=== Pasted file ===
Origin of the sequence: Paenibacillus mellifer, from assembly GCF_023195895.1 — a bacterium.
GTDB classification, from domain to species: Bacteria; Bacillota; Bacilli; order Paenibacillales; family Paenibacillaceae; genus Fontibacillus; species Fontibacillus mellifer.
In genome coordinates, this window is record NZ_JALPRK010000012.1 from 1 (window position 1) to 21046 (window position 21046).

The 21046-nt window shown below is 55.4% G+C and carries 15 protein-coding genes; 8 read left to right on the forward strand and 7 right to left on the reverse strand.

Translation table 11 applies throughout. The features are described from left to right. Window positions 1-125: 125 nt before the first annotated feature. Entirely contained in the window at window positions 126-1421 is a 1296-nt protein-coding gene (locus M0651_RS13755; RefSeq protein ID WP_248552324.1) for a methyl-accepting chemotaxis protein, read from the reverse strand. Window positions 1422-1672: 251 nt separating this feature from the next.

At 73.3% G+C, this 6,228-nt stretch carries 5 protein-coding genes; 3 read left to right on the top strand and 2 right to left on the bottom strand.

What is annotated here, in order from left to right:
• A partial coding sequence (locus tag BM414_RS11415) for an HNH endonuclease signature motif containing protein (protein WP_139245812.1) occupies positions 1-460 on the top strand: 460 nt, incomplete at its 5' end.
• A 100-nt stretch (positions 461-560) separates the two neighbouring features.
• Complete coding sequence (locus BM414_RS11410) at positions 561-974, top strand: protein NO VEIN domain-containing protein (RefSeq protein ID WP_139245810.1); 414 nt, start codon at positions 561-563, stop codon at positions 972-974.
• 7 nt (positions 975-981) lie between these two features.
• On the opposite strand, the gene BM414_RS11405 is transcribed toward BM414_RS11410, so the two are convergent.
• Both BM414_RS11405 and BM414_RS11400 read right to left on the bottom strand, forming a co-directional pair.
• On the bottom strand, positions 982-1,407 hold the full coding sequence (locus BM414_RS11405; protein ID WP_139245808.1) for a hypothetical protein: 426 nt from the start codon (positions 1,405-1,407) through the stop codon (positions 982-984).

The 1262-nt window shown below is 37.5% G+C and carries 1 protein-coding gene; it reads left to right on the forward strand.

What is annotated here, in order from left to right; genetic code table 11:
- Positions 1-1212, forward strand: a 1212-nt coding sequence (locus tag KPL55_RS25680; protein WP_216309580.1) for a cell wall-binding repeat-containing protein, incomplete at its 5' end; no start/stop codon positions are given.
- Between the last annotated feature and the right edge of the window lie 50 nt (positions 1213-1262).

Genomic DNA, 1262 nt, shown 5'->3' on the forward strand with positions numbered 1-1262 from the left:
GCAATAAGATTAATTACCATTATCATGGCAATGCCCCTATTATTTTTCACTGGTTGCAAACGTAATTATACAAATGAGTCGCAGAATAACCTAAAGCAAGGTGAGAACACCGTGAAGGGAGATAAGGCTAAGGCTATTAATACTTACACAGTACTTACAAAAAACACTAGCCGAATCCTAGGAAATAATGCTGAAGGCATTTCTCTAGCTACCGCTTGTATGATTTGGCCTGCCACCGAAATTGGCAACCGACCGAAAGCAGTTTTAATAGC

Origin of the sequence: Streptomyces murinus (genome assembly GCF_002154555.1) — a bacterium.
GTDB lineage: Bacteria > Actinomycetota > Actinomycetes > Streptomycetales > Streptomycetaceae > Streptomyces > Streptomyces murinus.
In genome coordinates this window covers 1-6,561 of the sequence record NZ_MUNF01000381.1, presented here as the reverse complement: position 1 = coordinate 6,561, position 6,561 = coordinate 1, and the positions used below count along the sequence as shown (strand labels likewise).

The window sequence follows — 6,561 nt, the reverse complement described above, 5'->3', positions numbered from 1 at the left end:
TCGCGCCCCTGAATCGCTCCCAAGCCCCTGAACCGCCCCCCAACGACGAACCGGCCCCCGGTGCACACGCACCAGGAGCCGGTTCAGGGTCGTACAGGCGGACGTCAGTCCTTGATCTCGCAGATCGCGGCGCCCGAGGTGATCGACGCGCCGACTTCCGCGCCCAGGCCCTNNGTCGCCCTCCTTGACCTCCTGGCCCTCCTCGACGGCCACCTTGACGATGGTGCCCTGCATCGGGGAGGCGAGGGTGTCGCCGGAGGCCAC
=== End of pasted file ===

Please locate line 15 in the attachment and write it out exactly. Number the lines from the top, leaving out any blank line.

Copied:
The 1262-nt window shown below is 37.5% G+C and carries 1 protein-coding gene; it reads left to right on the forward strand.